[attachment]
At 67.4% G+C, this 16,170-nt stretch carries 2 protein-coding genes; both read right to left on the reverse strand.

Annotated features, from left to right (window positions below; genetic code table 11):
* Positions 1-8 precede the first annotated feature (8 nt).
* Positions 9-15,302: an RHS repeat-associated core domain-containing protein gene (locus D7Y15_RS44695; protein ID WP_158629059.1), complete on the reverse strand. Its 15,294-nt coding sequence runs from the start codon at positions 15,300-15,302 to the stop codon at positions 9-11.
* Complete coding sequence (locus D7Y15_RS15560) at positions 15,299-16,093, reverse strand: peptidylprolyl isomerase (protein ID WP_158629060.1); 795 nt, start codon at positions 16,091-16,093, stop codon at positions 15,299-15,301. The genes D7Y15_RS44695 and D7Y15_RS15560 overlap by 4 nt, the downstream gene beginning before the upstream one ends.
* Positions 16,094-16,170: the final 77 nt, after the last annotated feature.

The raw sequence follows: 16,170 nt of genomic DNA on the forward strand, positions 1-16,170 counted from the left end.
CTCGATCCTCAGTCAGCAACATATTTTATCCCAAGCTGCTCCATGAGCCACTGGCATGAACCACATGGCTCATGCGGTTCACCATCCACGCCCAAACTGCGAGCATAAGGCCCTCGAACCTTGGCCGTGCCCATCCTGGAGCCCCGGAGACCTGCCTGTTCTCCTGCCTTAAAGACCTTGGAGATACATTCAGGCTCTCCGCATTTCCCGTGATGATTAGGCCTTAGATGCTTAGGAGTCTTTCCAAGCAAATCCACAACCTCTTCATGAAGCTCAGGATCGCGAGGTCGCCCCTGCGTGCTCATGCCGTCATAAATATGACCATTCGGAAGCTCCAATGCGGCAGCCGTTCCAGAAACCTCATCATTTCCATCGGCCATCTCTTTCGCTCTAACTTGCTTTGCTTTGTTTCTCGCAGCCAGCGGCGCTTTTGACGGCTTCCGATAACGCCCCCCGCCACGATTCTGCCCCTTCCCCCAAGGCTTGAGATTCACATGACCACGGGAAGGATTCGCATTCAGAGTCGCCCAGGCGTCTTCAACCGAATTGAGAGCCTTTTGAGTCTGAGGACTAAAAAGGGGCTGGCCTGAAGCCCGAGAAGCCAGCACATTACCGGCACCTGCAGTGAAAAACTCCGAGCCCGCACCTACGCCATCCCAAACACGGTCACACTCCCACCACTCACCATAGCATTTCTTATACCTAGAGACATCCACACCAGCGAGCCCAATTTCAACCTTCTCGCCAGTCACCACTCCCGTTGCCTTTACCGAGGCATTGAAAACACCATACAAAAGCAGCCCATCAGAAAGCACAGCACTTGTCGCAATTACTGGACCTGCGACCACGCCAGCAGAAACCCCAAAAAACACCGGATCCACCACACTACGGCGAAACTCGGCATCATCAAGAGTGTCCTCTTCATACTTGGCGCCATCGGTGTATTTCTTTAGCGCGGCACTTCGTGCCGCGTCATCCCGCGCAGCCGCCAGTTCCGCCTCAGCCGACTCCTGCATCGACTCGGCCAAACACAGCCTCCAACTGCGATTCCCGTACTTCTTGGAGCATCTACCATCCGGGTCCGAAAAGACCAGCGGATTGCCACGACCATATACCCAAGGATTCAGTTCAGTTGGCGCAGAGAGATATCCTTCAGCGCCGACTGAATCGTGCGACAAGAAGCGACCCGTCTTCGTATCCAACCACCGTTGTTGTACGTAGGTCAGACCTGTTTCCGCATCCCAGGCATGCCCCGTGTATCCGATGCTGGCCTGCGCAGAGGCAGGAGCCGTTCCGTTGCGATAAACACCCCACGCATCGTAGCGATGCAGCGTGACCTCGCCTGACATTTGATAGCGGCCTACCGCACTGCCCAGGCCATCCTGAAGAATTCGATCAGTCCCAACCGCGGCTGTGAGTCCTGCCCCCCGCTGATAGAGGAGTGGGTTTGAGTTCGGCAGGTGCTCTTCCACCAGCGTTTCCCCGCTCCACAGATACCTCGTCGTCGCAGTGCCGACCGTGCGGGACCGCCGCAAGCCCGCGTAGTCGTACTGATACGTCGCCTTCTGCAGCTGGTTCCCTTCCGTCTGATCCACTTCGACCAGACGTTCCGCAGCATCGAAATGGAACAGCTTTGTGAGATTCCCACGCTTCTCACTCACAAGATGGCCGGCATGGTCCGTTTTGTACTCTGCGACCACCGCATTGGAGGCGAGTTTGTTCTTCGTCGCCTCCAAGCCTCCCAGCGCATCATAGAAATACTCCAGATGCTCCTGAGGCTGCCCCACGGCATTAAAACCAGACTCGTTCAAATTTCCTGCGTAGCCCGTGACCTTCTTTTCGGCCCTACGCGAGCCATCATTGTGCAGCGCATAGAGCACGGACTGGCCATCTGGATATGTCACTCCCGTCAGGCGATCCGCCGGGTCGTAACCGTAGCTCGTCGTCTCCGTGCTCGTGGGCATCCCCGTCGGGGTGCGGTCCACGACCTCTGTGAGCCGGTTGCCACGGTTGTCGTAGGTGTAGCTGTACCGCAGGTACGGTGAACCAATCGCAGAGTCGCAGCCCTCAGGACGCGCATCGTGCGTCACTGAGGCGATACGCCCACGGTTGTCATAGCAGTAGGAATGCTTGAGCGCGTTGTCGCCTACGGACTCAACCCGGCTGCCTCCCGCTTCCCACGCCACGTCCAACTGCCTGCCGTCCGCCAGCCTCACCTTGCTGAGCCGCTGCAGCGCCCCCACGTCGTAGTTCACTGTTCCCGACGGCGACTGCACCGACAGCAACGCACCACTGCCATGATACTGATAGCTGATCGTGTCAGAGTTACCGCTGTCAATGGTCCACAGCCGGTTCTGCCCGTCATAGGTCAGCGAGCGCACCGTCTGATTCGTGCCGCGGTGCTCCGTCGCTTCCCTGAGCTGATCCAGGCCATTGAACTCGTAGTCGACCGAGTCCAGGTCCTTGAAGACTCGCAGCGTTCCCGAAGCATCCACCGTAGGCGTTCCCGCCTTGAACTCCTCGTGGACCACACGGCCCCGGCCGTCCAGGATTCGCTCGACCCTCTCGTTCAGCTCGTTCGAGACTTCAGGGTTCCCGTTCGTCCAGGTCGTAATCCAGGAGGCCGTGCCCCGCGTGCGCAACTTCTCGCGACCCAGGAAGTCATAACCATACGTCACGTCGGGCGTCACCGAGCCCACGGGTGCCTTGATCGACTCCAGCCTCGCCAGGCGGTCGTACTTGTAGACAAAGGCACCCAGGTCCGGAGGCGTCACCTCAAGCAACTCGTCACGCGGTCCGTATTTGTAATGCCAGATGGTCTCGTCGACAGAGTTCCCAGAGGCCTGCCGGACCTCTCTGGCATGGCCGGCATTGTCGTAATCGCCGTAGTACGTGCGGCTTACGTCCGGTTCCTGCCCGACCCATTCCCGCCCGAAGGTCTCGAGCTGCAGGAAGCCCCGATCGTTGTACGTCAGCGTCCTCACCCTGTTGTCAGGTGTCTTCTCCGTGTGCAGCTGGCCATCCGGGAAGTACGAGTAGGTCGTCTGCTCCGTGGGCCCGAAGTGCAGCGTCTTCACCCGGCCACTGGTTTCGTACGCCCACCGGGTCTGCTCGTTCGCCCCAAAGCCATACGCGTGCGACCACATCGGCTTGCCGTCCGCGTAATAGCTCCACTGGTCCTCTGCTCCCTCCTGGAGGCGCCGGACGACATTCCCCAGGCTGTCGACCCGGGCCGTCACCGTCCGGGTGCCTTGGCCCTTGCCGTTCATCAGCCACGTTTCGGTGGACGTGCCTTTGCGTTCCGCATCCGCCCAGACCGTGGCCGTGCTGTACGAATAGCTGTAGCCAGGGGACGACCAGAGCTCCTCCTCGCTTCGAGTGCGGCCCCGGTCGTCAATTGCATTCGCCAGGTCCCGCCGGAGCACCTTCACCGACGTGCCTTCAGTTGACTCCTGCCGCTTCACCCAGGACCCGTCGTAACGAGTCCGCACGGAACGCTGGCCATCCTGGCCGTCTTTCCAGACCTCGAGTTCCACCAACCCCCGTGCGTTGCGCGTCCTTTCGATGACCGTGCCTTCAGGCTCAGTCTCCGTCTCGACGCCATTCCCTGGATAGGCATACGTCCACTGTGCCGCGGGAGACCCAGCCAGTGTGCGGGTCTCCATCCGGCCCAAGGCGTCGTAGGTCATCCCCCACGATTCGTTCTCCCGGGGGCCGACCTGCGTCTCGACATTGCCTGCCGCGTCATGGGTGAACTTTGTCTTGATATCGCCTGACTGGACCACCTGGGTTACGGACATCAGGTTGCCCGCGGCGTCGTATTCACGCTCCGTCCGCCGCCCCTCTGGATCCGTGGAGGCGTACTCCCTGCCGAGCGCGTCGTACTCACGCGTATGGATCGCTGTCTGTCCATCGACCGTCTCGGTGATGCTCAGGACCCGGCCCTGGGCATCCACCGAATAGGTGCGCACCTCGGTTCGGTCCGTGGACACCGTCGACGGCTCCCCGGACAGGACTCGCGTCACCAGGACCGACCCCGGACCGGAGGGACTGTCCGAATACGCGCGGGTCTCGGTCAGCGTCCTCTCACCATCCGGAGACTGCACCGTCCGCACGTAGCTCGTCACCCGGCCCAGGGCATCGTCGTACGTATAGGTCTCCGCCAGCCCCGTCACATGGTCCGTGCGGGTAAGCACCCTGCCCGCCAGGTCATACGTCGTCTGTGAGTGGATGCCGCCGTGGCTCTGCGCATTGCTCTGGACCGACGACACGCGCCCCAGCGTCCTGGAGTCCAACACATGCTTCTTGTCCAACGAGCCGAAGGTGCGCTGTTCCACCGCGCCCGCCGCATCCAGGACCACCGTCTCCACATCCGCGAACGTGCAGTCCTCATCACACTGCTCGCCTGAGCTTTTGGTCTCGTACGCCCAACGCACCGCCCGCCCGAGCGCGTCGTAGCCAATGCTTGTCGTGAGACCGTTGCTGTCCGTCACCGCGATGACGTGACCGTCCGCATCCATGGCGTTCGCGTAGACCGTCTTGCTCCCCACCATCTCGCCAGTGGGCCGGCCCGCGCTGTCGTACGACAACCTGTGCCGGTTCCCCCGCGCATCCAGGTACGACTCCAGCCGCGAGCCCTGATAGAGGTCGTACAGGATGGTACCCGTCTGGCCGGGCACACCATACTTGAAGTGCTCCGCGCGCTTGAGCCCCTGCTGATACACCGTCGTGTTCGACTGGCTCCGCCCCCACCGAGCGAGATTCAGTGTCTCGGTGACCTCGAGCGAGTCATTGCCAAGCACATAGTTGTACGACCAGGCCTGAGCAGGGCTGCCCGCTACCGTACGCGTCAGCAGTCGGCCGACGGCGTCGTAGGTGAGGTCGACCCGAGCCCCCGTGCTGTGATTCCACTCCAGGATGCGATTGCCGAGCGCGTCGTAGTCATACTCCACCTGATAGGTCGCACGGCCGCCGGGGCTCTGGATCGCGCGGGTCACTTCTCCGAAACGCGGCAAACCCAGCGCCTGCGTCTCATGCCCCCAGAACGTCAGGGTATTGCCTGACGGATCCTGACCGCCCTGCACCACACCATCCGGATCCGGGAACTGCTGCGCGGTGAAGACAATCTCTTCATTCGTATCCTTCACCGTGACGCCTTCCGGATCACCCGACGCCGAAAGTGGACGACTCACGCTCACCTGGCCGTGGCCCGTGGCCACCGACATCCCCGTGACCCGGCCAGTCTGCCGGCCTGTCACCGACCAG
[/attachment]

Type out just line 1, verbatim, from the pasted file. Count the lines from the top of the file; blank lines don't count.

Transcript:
At 67.4% G+C, this 16,170-nt stretch carries 2 protein-coding genes; both read right to left on the reverse strand.